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Department of Geography and Program in Planning
Est. 1935

Donald Kerr, “University of Toronto Department of Geography and Program in Planning: A brief history”. CAG/ACG (2001)

The geography department at the University of Toronto was founded in 1935 with, Griffith Taylor as the first head. The department faced several challenges while leading towards establishment. There were times at the beginning when the department went through vulnerable stages and the university wanted to shut it down but there were figures such as William (Bill) Birch who saved it and lead towards ultimate success.

Over the years academic geography came across many challenges in several areas. During the late 1960s and early 1970s two revolutions swept across the discipline, quantitative and humanistic geography. World war two was identified as the key driving force for the quantitative revolution as the war initiated interest in the social sciences. One of the significant contributors to this from U of T was Ian Burton as he published a book called, The Quantitative Revolution and Theoretical Geography. Within the next couple of years, the geography department at U of T became the leader of geography's 'Quantitative movement'. Towards the end of the 1960s however, tension started growing between the quantifiers and the historical researchers. Cole Harris, an assistant professor then, claimed that the focusing too much on the quantitative part will move attention from the history and the context of it all. He further stressed this in his publication, 'Theory and synthesis'. Over the years the geography department faced many changes as it explored different areas.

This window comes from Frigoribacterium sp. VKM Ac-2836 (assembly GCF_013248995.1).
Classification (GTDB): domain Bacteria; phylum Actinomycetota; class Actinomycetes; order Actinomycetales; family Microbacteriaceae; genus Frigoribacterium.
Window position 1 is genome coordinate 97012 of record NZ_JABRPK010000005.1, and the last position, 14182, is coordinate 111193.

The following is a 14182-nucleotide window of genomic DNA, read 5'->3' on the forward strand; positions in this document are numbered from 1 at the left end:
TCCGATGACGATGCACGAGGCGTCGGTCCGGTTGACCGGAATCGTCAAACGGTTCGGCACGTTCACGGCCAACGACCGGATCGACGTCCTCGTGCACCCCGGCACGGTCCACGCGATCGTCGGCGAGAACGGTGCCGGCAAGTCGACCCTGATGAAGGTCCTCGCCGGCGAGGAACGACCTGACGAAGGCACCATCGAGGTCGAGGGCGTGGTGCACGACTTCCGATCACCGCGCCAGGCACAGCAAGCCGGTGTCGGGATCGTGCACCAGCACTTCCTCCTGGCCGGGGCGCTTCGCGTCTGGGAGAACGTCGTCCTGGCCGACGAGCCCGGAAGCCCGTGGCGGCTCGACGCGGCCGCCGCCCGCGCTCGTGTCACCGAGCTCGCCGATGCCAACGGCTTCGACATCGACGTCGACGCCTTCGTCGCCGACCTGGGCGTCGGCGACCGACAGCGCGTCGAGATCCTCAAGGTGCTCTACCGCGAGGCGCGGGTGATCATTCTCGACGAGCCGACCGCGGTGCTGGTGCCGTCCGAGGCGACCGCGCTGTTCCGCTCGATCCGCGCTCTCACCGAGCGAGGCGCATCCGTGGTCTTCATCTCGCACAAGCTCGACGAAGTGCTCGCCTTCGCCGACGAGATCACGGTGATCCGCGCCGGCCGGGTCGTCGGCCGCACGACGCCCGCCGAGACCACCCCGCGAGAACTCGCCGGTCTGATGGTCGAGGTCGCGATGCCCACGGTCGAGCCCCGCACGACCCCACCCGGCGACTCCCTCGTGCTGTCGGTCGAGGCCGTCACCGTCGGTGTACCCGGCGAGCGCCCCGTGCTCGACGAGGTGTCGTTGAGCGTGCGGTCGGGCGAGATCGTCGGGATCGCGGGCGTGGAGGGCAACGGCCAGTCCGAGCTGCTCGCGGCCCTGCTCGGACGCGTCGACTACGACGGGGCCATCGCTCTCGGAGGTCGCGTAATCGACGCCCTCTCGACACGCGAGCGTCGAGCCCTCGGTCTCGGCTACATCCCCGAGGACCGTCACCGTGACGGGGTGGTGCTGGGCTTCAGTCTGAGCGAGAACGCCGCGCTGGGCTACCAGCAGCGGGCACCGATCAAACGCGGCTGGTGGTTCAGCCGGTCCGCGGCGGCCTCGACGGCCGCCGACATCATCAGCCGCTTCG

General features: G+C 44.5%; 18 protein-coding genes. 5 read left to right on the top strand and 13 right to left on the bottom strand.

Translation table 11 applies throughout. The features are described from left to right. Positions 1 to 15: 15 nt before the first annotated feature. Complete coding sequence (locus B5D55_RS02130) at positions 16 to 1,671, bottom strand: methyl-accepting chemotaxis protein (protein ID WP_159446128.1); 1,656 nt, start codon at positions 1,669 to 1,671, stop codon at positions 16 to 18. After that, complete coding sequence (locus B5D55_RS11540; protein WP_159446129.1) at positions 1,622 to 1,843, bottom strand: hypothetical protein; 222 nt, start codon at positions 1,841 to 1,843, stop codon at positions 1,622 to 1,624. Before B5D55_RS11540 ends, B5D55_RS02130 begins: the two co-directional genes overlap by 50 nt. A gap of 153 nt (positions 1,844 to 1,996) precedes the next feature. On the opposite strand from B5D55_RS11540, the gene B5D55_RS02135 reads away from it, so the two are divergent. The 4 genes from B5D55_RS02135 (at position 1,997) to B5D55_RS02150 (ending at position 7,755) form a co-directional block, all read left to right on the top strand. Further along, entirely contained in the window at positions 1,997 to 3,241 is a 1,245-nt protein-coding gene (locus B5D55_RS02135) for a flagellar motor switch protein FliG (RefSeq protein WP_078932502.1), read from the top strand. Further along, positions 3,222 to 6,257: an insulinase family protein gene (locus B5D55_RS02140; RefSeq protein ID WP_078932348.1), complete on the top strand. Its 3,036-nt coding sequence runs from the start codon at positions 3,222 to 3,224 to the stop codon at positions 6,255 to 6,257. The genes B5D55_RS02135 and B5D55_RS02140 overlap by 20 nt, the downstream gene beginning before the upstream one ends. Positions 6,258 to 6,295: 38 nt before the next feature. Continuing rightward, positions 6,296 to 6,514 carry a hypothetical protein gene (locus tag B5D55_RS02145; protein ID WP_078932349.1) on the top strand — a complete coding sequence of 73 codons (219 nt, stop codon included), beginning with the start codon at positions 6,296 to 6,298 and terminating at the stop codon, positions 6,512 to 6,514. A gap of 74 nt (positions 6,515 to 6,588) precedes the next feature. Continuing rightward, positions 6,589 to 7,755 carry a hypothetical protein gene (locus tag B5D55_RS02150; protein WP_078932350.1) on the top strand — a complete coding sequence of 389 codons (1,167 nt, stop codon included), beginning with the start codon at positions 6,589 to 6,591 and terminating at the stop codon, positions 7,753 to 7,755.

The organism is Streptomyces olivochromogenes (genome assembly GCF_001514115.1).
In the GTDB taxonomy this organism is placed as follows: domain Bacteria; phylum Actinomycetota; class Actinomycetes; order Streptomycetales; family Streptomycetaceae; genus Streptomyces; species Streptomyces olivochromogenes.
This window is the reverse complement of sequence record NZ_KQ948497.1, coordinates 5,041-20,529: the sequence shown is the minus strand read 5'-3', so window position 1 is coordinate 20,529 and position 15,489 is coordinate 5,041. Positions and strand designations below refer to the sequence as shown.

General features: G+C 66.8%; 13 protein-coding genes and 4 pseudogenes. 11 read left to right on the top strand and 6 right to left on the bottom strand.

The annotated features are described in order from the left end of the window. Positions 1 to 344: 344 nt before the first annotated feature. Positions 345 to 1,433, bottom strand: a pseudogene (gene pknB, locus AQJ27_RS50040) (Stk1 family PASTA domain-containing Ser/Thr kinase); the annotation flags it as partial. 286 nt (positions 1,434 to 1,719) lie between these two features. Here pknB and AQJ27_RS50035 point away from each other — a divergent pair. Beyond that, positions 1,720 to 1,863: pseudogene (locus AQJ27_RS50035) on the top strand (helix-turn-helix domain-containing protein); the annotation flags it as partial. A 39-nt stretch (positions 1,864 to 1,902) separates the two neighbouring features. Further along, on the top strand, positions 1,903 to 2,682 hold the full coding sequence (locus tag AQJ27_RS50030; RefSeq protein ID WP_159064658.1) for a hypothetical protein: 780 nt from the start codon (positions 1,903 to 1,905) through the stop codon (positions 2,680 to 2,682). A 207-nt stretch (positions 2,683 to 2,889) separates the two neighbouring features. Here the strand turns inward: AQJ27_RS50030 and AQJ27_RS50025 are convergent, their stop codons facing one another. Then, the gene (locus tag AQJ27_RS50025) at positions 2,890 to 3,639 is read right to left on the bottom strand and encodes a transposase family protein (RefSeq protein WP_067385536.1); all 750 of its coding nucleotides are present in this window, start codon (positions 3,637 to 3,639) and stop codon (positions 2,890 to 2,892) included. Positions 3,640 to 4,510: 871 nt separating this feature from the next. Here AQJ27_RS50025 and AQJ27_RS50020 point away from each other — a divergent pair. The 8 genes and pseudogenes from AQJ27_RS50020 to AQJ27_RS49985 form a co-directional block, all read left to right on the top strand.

As the department was progressing, it started expanding at the Scarborough College in 1965, which later became University of Toronto at Scarborough (UTSC). Ali Tayyeb and Fred Watts moved from the department at St. George campus to set up the new geography program. They were later joined by Brian Greenwood and Colin Clarke along with many others, to further the progression. Courses were offered in the areas of cultural, economic and urban geography along with climatology, hydrology and soils. It was part of the Faculty of Arts and Science at St. George until it was separated in 1971. It then became part of the division of Social sciences at UTSC.

Similarly, the Erindale College, later known as the University of Toronto at Mississauga (UTM), was established in 1967. Associate professors started off by familiarizing the students in their particular fields. Finally in 2003, UTM had its first individual department of geography.